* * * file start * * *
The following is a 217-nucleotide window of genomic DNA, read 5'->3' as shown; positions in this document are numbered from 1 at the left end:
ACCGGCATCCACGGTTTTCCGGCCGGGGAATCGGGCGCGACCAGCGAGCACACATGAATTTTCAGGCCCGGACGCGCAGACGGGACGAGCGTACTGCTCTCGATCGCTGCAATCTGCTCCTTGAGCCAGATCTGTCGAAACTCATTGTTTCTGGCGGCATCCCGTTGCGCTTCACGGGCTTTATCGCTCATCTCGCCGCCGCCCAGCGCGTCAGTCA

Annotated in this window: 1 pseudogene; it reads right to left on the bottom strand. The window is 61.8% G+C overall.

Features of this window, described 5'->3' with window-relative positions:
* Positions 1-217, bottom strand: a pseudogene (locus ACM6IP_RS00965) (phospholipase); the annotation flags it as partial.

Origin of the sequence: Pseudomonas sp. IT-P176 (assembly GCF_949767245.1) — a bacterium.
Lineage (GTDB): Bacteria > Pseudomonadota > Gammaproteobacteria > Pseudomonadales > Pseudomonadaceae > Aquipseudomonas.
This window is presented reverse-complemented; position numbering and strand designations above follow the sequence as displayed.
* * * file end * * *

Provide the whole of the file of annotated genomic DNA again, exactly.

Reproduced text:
The following is a 217-nucleotide window of genomic DNA, read 5'->3' as shown; positions in this document are numbered from 1 at the left end:
ACCGGCATCCACGGTTTTCCGGCCGGGGAATCGGGCGCGACCAGCGAGCACACATGAATTTTCAGGCCCGGACGCGCAGACGGGACGAGCGTACTGCTCTCGATCGCTGCAATCTGCTCCTTGAGCCAGATCTGTCGAAACTCATTGTTTCTGGCGGCATCCCGTTGCGCTTCACGGGCTTTATCGCTCATCTCGCCGCCGCCCAGCGCGTCAGTCA

Annotated in this window: 1 pseudogene; it reads right to left on the bottom strand. The window is 61.8% G+C overall.

Features of this window, described 5'->3' with window-relative positions:
* Positions 1-217, bottom strand: a pseudogene (locus ACM6IP_RS00965) (phospholipase); the annotation flags it as partial.

Origin of the sequence: Pseudomonas sp. IT-P176 (assembly GCF_949767245.1) — a bacterium.
Lineage (GTDB): Bacteria > Pseudomonadota > Gammaproteobacteria > Pseudomonadales > Pseudomonadaceae > Aquipseudomonas.
This window is presented reverse-complemented; position numbering and strand designations above follow the sequence as displayed.